Perception of injury risk among amateur Muay Thai fighters

Stephen Strotmeyer*, Reidar P. Lystad

*Corresponding author for this work

Research output: Contribution to journalArticlepeer-review

10 Citations (Scopus)
19 Downloads (Pure)


Background: Muay Thai is a style of kickboxing that allows full-contact blows to an unprotected head, torso and legs, and, as in any combat sport, there is an inherent risk of injury. Previous observational studies have shown there is a substantial risk of injury in competitive kickboxing. None of these studies, however, have investigated the potential role of psychological risk factors and, consequently, little is known about the perception of injury risk among these athletes. Notwithstanding the important role risk perception may play in the occurrence and prevention of sports injuries, there is very limited empirical data pertaining to athletes in full-contact combat sports such as Muay Thai. Because the development and successful implementation of effective injury prevention policies for combat sports are likely to benefit from an increased understanding of the perception of injury risk and sport safety attitudes and behavior of its participants, further study is warranted. Methods: Muay Thai fighters were invited to complete an online survey in which they rated the perceived risk of injury in a range of different sports, including Muay Thai kickboxing. Perceived comparative risk was obtained indirectly by subtracting perceived risk of injury to oneself from perceived risk of injury to a peer. Data were analyzed using descriptive statistics, comparison of means, and ordinal logistic regression. Results: Contrary to the best available epidemiological evidence, Muay Thai fighters perceived the risk of injury in their own sport to be average and significantly lower than that in other collision and contact sports, including popular combat sports such as boxing and mixed martial arts. On average, Muay Thai fighters perceived their own risk injury to be significantly lower compared to their peers (p < 0.001). Conclusions: There appears to be a mismatch between injury risk perception and actual risk among Muay Thai fighters. Moreover, these athletes also exhibit a slight degree comparative optimism or unrealistic optimism. Because behavior is determined by perceived rather than actual risk, underestimation of injury risk and concomitant overestimation of ability to negotiate risk may lead to an increased frequency of injury. Future injury prevention strategies in combat sports such as Muay Thai kickboxing should consider educational- and psychosocial-based interventions that include efforts to correct erroneous beliefs and attitudes about actual risk of injury in the sport.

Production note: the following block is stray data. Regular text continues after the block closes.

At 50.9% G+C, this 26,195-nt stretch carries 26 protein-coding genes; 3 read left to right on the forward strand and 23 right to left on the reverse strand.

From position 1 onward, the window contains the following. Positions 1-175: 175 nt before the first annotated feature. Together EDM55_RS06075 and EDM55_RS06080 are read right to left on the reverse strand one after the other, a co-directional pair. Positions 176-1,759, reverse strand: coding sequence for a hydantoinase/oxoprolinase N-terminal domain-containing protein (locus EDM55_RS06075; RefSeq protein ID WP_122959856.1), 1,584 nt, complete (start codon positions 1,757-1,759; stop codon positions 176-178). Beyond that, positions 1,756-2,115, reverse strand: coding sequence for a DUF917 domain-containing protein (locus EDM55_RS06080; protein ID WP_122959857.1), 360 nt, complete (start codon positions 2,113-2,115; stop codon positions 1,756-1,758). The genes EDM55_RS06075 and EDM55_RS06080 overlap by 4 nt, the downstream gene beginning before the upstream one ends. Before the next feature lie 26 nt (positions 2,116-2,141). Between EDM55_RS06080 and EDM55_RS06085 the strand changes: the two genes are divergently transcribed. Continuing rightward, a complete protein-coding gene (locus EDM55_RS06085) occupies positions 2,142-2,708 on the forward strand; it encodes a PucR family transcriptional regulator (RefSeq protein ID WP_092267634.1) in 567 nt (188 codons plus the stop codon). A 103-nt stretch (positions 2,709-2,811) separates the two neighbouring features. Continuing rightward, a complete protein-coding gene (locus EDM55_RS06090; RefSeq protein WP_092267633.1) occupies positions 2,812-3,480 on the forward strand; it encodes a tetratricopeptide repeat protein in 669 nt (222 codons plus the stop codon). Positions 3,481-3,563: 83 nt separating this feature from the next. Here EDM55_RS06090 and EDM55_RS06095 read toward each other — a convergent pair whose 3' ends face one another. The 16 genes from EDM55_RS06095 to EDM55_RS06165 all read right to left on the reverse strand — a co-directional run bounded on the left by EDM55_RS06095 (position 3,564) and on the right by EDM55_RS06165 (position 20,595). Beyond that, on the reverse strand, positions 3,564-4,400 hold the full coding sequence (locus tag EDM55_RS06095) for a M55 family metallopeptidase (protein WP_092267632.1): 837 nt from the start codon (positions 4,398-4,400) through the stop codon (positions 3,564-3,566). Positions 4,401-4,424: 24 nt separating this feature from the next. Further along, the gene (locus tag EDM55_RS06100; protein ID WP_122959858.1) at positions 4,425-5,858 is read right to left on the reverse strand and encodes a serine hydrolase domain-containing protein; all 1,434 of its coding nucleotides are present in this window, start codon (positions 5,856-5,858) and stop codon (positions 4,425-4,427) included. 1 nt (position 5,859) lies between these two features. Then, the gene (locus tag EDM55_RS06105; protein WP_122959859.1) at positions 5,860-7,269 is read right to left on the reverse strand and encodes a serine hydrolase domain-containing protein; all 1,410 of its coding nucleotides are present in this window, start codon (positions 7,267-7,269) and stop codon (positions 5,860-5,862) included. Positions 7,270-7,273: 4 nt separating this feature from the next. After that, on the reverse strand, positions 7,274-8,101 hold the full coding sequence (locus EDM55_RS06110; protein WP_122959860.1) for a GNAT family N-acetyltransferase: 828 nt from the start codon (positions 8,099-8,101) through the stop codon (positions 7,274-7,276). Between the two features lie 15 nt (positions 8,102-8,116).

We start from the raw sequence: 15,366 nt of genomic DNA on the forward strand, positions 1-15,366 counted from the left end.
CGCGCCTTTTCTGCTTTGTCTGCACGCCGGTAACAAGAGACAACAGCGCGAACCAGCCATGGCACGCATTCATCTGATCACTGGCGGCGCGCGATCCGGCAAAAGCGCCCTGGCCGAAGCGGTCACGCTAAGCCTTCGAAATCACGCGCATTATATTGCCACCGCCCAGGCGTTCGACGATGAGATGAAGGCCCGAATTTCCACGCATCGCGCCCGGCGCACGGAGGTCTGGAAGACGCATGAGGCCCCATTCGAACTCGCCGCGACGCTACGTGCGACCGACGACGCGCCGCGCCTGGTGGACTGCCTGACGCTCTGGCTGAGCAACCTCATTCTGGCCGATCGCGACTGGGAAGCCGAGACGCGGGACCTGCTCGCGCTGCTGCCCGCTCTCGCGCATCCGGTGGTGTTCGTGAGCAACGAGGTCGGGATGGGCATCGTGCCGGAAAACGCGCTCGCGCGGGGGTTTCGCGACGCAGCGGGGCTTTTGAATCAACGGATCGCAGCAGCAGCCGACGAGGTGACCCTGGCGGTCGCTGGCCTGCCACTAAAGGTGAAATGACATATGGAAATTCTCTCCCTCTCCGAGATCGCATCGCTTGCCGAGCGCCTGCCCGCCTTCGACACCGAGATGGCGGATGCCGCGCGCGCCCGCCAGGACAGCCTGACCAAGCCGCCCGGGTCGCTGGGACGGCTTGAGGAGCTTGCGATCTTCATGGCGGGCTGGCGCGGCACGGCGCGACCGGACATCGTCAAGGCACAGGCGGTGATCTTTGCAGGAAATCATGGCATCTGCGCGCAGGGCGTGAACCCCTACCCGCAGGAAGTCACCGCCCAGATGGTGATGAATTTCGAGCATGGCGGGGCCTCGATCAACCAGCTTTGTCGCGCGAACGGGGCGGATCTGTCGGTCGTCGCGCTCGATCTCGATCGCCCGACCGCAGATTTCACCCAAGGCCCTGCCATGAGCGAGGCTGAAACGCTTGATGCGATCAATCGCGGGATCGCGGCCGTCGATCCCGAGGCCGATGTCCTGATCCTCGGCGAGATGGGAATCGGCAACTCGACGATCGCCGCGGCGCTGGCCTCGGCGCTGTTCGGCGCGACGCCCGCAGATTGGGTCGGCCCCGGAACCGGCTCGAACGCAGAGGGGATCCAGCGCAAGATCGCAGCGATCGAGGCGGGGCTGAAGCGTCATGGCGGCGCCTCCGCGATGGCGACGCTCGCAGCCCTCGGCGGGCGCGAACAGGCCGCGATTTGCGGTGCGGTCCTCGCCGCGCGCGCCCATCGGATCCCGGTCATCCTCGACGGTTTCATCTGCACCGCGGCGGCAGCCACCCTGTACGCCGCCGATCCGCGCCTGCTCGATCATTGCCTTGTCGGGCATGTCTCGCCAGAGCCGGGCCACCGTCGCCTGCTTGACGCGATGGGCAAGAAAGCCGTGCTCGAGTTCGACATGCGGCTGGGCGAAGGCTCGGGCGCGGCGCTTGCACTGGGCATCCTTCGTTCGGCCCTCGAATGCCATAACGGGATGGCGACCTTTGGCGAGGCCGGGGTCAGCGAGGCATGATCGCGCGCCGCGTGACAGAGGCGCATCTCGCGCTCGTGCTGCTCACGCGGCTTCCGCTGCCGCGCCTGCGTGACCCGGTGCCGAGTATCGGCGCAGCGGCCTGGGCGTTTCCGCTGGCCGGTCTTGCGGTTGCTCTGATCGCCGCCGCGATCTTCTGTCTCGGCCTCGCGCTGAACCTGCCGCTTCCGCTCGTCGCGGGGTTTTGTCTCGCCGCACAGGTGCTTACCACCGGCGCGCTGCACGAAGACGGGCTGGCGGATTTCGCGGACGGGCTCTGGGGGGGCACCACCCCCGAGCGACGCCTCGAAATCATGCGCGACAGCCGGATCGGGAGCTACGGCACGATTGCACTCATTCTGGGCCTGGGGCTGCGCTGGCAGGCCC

Original languageEnglish
Article number2
Pages (from-to)1-6
Number of pages6
JournalInjury Epidemiology
Issue number1
Publication statusPublished - Dec 2017
Externally publishedYes

Bibliographical note

Copyright the Author(s) 2017. Version archived for private and non-commercial use with the permission of the author/s and according to publisher conditions. For further rights please contact the publisher.


  • Perceived risk
  • Perceived comparative risk
  • Comparative optimism
  • Unrealistic optimism
  • Athletic injuries


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